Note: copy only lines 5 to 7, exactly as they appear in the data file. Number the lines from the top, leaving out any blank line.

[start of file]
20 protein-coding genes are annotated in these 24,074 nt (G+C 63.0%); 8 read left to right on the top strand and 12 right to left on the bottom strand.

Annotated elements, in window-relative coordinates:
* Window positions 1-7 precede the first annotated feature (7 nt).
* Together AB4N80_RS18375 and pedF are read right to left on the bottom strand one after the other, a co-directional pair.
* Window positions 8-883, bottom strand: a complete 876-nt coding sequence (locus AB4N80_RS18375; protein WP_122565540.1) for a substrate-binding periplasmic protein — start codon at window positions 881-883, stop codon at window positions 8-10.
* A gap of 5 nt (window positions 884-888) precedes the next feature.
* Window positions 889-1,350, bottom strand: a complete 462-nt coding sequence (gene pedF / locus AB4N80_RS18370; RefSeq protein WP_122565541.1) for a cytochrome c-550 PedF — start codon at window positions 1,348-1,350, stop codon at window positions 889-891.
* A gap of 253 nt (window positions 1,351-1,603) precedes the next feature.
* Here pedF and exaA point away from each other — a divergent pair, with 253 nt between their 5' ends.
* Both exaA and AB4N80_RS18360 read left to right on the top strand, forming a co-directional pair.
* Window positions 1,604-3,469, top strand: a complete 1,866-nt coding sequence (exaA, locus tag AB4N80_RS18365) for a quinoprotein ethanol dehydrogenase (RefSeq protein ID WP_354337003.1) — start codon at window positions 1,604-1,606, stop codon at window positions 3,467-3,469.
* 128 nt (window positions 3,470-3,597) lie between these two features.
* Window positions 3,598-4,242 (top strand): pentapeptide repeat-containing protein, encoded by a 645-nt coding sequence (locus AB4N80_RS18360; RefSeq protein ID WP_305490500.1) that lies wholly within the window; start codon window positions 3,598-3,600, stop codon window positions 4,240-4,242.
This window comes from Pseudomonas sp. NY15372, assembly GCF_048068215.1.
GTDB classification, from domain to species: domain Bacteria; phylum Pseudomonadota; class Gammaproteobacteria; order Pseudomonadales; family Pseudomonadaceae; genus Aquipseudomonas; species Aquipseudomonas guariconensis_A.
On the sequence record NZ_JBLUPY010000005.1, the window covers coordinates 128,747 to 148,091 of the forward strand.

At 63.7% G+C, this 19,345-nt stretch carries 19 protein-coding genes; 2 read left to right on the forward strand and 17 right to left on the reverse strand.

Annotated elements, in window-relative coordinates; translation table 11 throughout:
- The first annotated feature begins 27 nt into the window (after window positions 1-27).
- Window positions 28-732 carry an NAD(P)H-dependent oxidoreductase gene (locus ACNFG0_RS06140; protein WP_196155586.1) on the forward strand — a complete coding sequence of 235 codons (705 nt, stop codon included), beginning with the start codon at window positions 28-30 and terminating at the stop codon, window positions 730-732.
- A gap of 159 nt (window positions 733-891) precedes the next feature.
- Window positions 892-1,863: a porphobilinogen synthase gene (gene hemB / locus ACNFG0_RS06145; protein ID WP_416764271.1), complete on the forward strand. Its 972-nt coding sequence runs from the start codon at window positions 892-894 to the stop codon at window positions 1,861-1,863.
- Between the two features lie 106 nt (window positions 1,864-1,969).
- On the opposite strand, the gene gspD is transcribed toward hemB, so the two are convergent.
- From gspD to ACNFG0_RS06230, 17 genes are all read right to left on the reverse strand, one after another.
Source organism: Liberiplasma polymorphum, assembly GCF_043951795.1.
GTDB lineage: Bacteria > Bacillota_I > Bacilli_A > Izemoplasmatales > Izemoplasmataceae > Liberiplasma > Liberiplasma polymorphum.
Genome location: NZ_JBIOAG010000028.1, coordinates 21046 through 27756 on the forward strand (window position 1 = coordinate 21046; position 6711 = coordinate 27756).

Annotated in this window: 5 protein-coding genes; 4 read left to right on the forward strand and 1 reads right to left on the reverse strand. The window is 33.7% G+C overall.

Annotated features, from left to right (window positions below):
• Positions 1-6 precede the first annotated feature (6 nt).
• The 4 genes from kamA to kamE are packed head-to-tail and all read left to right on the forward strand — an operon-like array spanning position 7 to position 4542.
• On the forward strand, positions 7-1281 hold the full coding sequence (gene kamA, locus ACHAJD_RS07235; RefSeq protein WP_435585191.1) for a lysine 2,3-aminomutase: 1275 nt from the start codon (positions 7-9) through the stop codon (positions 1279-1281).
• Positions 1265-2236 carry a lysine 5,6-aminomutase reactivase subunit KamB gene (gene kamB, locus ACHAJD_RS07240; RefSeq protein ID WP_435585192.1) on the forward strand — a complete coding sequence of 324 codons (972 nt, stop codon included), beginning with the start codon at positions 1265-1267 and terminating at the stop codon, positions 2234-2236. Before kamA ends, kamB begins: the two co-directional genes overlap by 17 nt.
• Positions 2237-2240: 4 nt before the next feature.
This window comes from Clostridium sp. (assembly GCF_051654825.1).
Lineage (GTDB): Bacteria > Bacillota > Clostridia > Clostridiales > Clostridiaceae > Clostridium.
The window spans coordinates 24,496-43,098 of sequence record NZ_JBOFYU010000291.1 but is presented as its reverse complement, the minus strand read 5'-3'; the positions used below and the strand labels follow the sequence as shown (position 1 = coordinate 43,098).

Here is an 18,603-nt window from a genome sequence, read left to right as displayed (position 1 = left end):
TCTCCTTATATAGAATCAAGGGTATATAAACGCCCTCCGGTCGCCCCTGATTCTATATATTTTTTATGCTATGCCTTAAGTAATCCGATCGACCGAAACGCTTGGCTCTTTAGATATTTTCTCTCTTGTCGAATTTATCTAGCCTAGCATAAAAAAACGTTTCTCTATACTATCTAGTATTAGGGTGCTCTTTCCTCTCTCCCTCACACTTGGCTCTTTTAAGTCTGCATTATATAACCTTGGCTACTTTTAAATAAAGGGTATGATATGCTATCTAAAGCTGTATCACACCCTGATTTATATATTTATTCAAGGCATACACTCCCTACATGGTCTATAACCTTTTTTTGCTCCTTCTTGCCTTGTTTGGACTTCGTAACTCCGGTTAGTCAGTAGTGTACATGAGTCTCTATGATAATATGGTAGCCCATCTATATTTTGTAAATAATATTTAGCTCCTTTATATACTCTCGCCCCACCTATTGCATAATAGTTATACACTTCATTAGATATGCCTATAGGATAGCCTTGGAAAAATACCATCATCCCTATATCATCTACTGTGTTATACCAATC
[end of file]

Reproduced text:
* Window positions 8-883, bottom strand: a complete 876-nt coding sequence (locus AB4N80_RS18375; protein WP_122565540.1) for a substrate-binding periplasmic protein — start codon at window positions 881-883, stop codon at window positions 8-10.
* A gap of 5 nt (window positions 884-888) precedes the next feature.
* Window positions 889-1,350, bottom strand: a complete 462-nt coding sequence (gene pedF / locus AB4N80_RS18370; RefSeq protein WP_122565541.1) for a cytochrome c-550 PedF — start codon at window positions 1,348-1,350, stop codon at window positions 889-891.